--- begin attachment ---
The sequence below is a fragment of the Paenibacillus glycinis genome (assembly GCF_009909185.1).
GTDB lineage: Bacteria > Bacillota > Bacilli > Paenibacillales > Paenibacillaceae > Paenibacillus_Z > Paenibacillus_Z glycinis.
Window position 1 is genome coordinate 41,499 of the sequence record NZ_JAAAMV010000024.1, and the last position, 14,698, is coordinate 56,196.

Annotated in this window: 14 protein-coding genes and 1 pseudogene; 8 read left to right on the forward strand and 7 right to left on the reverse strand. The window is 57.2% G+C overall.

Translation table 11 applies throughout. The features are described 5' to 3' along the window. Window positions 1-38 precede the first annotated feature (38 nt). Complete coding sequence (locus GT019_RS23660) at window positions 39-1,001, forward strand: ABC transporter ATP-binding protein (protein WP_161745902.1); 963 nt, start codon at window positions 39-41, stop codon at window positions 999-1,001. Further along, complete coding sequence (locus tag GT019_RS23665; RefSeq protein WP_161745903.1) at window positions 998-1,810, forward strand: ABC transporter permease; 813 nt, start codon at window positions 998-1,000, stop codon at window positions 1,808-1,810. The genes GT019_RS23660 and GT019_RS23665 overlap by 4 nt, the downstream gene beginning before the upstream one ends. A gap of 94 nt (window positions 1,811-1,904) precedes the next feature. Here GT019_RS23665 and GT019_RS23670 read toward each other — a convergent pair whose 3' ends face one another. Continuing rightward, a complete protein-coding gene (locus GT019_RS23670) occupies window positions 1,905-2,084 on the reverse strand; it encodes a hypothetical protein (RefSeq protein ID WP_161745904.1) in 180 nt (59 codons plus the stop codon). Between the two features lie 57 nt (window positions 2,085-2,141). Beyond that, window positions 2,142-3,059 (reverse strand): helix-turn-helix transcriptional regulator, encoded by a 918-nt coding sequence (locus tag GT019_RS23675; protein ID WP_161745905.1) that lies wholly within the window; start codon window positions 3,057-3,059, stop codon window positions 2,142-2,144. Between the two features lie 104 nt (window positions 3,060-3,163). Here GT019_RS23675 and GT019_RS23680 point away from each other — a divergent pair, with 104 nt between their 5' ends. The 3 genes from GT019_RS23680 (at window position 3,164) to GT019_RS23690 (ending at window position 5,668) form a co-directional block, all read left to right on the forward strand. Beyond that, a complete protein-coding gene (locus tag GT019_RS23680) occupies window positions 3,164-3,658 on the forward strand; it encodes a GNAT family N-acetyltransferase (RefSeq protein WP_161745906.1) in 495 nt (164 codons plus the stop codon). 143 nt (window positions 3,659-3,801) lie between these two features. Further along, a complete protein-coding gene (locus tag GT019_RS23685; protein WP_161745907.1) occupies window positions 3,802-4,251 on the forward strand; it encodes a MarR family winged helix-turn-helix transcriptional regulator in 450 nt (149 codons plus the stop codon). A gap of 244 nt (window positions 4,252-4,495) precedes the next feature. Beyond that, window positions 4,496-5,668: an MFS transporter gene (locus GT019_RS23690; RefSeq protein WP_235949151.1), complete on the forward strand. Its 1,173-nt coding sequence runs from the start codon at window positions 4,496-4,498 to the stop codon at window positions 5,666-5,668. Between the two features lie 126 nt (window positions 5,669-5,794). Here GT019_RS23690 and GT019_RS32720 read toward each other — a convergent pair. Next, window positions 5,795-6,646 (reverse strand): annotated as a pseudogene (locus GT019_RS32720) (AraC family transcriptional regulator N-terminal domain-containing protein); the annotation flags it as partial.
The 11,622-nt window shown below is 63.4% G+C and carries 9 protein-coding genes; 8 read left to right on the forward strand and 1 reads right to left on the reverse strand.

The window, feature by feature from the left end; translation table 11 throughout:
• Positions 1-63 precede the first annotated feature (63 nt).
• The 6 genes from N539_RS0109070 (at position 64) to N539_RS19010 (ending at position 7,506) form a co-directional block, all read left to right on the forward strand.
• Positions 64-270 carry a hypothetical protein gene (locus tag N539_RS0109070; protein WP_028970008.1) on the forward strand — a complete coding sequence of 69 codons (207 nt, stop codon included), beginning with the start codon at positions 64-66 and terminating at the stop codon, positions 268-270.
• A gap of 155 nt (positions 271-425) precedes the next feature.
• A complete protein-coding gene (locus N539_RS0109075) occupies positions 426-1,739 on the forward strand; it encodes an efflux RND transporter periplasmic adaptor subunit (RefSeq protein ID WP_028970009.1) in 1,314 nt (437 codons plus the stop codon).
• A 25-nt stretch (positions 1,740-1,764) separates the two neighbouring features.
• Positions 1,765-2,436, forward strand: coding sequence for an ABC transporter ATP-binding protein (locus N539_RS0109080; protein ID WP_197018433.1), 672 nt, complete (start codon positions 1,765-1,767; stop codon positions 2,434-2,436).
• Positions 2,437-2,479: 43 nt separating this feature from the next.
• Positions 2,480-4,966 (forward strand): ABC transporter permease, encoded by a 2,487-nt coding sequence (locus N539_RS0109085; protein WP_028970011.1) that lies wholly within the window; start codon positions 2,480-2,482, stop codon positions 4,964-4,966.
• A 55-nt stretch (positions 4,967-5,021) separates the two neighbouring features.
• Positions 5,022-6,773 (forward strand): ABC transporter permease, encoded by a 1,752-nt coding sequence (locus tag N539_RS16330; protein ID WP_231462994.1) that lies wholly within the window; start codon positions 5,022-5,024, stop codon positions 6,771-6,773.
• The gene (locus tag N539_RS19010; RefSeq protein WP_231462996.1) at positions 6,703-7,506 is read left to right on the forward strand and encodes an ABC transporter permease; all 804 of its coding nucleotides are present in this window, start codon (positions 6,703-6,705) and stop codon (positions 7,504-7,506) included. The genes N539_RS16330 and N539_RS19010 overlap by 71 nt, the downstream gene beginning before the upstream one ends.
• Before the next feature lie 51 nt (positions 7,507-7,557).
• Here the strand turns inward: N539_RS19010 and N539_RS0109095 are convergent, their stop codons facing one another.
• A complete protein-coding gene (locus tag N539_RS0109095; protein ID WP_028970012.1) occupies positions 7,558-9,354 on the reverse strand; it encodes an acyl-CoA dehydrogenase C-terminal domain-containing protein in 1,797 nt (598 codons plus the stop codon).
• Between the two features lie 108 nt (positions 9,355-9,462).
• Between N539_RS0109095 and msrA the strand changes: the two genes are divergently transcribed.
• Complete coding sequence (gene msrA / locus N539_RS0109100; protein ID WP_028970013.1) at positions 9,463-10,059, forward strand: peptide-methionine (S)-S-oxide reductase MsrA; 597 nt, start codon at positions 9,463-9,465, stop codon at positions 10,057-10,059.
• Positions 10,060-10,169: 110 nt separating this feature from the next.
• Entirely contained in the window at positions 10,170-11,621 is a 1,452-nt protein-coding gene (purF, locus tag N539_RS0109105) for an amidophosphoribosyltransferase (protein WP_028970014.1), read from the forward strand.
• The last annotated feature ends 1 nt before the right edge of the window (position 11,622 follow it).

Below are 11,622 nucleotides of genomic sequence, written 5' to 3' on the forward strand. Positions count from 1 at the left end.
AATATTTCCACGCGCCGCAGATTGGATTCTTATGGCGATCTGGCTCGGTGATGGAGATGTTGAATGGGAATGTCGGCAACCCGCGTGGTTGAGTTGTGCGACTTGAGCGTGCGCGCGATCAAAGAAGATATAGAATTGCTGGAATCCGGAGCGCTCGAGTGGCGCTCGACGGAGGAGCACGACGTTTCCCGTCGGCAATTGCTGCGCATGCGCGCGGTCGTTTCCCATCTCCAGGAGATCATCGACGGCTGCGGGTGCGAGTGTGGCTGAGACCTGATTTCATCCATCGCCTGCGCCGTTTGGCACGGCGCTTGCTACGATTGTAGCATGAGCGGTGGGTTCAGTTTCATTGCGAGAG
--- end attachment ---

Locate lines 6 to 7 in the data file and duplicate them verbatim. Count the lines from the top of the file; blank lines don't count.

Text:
The 11,622-nt window shown below is 63.4% G+C and carries 9 protein-coding genes; 8 read left to right on the forward strand and 1 reads right to left on the reverse strand.

The window, feature by feature from the left end; translation table 11 throughout: